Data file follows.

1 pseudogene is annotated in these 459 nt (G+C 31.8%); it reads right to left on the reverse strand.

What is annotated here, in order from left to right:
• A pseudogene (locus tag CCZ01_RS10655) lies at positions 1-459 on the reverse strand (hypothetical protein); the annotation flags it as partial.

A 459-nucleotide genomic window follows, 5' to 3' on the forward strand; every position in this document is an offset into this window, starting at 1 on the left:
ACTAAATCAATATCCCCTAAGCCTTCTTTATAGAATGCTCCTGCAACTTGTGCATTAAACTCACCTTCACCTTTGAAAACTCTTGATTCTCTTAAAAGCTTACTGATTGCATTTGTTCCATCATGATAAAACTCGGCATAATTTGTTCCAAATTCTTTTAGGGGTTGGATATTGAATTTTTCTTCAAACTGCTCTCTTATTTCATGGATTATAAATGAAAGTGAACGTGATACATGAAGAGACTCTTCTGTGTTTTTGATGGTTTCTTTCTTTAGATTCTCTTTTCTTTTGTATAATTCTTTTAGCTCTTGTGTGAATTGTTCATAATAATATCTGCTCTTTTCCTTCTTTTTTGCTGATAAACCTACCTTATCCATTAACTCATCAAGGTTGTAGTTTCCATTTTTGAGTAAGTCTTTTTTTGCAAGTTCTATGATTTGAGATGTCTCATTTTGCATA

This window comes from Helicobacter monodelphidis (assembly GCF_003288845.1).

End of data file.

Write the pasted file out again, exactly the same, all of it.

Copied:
1 pseudogene is annotated in these 459 nt (G+C 31.8%); it reads right to left on the reverse strand.

What is annotated here, in order from left to right:
• A pseudogene (locus tag CCZ01_RS10655) lies at positions 1-459 on the reverse strand (hypothetical protein); the annotation flags it as partial.

A 459-nucleotide genomic window follows, 5' to 3' on the forward strand; every position in this document is an offset into this window, starting at 1 on the left:
ACTAAATCAATATCCCCTAAGCCTTCTTTATAGAATGCTCCTGCAACTTGTGCATTAAACTCACCTTCACCTTTGAAAACTCTTGATTCTCTTAAAAGCTTACTGATTGCATTTGTTCCATCATGATAAAACTCGGCATAATTTGTTCCAAATTCTTTTAGGGGTTGGATATTGAATTTTTCTTCAAACTGCTCTCTTATTTCATGGATTATAAATGAAAGTGAACGTGATACATGAAGAGACTCTTCTGTGTTTTTGATGGTTTCTTTCTTTAGATTCTCTTTTCTTTTGTATAATTCTTTTAGCTCTTGTGTGAATTGTTCATAATAATATCTGCTCTTTTCCTTCTTTTTTGCTGATAAACCTACCTTATCCATTAACTCATCAAGGTTGTAGTTTCCATTTTTGAGTAAGTCTTTTTTTGCAAGTTCTATGATTTGAGATGTCTCATTTTGCATA

This window comes from Helicobacter monodelphidis (assembly GCF_003288845.1).